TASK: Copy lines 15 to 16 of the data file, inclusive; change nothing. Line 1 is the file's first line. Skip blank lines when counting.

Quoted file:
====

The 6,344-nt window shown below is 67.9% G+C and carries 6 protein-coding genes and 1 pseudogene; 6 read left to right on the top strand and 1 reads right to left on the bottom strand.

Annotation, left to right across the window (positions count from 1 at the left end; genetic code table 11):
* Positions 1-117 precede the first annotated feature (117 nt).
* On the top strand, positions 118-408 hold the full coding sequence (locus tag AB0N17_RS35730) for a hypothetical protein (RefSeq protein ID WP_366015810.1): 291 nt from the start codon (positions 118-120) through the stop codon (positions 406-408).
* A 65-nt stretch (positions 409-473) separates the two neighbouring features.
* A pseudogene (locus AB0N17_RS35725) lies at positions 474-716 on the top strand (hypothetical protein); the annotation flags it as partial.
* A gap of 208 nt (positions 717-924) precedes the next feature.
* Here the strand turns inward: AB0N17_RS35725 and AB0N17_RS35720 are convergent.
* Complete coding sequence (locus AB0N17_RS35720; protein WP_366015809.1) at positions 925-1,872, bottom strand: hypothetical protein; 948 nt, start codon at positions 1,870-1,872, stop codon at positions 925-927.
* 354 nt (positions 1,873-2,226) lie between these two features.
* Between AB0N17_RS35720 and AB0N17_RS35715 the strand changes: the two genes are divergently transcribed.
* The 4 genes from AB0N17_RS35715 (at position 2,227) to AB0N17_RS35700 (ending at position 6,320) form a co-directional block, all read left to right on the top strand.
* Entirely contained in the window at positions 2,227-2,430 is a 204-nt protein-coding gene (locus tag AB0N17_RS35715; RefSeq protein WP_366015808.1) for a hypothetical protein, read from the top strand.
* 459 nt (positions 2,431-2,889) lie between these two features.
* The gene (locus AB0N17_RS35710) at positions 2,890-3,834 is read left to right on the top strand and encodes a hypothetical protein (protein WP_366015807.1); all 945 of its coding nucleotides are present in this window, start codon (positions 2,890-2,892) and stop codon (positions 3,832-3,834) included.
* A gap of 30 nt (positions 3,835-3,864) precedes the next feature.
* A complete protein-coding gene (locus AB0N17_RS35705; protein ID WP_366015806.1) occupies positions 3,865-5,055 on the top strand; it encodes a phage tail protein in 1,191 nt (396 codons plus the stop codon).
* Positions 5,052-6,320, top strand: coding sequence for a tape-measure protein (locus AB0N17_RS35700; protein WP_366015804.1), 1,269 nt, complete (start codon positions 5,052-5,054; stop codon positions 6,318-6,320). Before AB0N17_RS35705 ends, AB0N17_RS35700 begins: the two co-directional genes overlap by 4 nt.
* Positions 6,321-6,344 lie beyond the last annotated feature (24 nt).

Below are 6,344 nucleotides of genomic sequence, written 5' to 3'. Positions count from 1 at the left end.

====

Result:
* The gene (locus AB0N17_RS35710) at positions 2,890-3,834 is read left to right on the top strand and encodes a hypothetical protein (protein WP_366015807.1); all 945 of its coding nucleotides are present in this window, start codon (positions 2,890-2,892) and stop codon (positions 3,832-3,834) included.
* A gap of 30 nt (positions 3,835-3,864) precedes the next feature.